Monday, September 29, 2003

Raising the Net

Joe Sagula knew he could not let his players know what everyone else knew. The UNC volleyball team was unranked and had five wins and three losses. Its opponent, Nebraska, was ranked No. 4 in the country and won the national title the season before. On paper his team exemplified the word “underdog,” but as UNC’s head coach, Sagula told them just the opposite before the match at Carmichael Auditorium on Sept. 13, 1996.

“We’re going to dominate Nebraska,” he said before delivering a game plan in the locker room. The players might not have dominated, but they did win. Not only did the win raise expectations on the team, but it was a sign of things to come.

“I always point to that year where we had turned the corner,” Sagula said. “It just seemed that things started to come together. We didn’t have the success, but I knew the attitude had changed. The type of players and the competitiveness had been raised.”

The “success” came two years later in 1998. The Tar Heels won their first NCAA Tournament match since it became a varsity sport in 1971, and started their current string of five consecutive tournament appearances. Last year, UNC won two matches in the tournament for the first time ever and ranked No.12 in the final national coaches’ poll – the highest it ever had by the end of a season. The players and Sagula, who improved the program in a short period of time, said they were happy with the accomplishments, but not completely satisfied.

Before he was named UNC head coach in 1990, Sagula compiled a winning record during his nine seasons at the University of Pennsylvania. He knew the Tar Heels had “an outstanding reputation nationally” for athletics and academics. He also knew an attractive campus and climate would help recruiting. For the young coach, it was an offer he couldn’t refuse.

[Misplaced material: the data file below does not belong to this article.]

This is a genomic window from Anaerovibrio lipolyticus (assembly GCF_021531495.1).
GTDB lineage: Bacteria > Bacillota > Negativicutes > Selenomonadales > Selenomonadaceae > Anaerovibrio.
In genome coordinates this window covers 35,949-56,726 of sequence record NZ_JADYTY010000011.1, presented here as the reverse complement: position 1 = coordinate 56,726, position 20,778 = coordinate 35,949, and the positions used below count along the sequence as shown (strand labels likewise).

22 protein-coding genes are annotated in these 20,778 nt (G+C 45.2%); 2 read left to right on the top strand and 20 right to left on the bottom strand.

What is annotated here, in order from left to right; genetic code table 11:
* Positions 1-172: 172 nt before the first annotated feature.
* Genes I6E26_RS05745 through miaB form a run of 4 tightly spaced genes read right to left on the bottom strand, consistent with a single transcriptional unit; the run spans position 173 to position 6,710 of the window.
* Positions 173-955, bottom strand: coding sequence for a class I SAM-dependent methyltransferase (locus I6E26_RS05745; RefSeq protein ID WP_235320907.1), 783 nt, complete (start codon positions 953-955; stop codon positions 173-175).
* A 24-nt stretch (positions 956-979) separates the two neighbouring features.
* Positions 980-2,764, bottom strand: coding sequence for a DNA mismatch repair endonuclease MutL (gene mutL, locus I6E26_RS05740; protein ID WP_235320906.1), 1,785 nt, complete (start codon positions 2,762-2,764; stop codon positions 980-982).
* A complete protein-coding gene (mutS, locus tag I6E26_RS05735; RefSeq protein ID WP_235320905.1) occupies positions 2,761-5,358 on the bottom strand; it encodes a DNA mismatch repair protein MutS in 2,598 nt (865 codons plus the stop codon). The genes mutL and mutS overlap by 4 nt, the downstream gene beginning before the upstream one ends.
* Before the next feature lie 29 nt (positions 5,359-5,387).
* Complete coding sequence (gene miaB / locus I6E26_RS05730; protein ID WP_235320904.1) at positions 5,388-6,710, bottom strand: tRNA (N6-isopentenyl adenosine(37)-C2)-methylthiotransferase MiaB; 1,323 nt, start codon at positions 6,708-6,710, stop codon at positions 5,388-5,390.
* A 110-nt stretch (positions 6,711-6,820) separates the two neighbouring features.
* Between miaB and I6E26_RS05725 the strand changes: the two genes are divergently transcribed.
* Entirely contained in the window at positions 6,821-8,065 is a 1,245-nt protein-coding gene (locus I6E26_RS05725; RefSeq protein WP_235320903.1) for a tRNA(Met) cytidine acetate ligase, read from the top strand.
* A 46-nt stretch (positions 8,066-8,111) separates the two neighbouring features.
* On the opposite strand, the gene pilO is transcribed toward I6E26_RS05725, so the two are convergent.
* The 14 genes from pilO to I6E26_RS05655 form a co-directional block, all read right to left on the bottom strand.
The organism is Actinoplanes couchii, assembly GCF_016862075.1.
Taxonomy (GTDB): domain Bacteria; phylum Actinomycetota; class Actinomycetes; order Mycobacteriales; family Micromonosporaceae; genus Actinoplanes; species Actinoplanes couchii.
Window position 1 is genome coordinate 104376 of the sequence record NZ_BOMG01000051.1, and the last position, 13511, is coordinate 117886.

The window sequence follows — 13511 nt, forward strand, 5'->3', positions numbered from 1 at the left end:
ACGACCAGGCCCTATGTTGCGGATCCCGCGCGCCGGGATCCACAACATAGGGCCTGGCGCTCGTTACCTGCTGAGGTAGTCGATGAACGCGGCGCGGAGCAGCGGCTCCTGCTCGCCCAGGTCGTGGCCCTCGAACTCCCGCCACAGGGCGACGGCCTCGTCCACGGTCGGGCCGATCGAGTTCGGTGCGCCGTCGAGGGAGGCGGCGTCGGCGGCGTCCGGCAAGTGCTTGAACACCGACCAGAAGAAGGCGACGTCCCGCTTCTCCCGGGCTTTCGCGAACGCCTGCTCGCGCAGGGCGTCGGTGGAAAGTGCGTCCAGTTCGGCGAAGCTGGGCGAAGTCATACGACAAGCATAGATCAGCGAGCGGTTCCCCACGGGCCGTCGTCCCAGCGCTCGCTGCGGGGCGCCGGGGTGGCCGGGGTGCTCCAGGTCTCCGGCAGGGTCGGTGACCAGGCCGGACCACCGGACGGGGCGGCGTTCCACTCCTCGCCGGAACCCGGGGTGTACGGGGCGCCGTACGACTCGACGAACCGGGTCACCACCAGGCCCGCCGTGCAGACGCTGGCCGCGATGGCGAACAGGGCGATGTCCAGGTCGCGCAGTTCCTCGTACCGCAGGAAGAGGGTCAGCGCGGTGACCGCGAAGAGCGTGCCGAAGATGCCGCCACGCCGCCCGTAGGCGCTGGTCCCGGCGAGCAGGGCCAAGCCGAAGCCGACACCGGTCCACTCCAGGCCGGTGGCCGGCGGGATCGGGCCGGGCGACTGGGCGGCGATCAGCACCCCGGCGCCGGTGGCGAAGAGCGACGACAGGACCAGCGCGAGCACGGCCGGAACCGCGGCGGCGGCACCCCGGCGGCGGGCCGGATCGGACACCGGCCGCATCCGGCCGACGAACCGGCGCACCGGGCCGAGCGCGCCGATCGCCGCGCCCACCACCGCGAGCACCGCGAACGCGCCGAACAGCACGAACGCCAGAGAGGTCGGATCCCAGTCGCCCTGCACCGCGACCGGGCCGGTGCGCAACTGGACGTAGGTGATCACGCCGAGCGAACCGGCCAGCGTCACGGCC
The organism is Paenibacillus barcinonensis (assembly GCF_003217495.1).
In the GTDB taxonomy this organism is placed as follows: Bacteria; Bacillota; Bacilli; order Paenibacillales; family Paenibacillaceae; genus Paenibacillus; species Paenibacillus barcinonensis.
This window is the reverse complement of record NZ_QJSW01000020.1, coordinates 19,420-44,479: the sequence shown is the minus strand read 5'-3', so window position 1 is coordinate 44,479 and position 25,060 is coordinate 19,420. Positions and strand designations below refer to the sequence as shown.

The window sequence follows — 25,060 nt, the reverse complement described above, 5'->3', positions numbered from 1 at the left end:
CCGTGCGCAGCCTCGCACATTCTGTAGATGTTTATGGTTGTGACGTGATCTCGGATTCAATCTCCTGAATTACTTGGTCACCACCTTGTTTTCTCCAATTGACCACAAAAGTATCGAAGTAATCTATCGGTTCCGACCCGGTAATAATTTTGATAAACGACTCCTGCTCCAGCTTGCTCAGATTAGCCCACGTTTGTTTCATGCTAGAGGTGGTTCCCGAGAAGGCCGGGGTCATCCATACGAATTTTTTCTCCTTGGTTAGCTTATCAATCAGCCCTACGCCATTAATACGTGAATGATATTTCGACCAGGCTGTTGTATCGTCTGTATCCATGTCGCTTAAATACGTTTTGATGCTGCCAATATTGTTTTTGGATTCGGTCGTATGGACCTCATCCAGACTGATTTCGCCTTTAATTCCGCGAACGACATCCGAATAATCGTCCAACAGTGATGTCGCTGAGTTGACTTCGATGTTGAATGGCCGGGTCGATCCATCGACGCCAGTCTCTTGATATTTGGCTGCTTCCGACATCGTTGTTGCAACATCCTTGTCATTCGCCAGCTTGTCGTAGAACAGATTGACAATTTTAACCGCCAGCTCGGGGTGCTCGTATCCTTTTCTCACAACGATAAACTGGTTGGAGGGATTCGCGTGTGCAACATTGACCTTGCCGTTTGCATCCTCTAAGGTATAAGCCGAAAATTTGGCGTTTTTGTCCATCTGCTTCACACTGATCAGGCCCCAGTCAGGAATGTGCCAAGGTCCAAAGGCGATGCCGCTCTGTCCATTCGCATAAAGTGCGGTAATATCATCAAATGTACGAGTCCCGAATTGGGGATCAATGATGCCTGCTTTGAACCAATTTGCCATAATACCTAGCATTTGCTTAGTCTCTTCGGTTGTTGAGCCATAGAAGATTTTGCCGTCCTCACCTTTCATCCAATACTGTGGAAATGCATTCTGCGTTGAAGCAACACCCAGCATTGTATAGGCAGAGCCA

“I came here to be able to do what we’re doing now,” said Sagula, sitting in his office in Carmichael Auditorium. “To build a program that can be nationally competitive, where we can recruit great athletes at a great academic school and hopefully compete for a national championship.”

Competing for a national championship may be unrealistic this season, especially after losing four starters to graduation, including ACC Player of the Year Laura Greene. Yet, the expectations have never been higher.

“Last year’s team had a lot of experience,” said Aletha Green, one of two seniors this year. “This team has 10 times as much talent.”

While that talent has propelled UNC to a 7-2 record against several renown teams, a lack of playing experience at a high level is a concern. Green and junior Molly Pyles, the middle and outside hitters, along with defensive specialist Caroline deRoeck provide the foundation of game experience and leadership for a team ranked No. 20 nationally in the preseason coaches’ poll.

Although experience is lacking, a positive attitude and team unity is not. Sophomore McKenzie Byrd, who has played many games this year as a setter, said she considers all of her teammates her best and closest friends at the University.